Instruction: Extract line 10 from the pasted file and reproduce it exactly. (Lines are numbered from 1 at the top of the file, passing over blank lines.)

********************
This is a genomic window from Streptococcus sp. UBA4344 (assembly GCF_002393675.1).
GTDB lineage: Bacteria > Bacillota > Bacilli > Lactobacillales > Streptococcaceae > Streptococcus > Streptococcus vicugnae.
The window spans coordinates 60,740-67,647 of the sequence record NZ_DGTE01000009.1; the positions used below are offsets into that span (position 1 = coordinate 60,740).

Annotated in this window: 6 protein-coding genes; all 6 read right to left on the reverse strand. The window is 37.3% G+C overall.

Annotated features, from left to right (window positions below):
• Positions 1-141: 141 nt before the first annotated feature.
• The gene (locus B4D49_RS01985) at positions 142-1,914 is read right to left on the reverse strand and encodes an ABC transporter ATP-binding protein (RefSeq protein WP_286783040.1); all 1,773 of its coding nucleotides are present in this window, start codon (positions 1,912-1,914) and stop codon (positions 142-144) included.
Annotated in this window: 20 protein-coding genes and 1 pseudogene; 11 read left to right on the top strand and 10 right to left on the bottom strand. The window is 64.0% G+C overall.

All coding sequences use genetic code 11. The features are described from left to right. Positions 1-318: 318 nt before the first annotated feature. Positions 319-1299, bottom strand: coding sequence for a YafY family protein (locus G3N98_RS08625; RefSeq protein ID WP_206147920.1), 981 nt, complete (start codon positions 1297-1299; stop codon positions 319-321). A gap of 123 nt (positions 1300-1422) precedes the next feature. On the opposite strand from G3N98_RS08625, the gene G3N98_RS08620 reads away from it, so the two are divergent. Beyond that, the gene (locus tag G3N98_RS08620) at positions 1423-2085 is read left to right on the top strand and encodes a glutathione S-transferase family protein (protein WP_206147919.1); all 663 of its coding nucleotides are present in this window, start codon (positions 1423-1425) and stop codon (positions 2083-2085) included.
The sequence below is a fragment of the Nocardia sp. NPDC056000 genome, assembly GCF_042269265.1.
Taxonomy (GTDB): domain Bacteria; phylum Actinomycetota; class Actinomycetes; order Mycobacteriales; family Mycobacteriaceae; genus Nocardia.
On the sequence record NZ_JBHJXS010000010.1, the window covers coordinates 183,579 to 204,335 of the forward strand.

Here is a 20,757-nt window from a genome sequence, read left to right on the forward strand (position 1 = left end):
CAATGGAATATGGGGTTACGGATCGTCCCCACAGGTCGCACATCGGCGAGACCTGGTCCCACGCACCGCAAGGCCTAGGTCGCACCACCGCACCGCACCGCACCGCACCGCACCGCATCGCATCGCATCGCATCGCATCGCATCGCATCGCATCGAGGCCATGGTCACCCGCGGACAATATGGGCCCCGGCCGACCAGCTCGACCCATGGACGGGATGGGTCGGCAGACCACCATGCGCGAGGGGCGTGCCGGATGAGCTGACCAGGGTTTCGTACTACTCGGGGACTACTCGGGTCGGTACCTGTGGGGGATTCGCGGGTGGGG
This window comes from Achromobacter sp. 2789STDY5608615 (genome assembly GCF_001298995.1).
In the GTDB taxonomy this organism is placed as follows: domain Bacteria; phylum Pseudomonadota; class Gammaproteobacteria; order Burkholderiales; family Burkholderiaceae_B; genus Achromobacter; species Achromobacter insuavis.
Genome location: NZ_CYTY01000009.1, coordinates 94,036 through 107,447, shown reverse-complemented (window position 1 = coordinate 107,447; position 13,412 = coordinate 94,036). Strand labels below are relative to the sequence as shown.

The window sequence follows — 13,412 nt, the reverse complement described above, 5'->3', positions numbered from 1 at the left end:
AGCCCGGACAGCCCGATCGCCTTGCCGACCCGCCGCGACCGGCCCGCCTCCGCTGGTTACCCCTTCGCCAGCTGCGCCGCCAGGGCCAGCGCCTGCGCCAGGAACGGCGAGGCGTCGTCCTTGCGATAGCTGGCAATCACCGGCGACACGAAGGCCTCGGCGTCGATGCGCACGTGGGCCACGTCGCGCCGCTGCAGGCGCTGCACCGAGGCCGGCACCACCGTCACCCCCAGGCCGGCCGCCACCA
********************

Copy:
The sequence below is a fragment of the Nocardia sp. NPDC056000 genome, assembly GCF_042269265.1.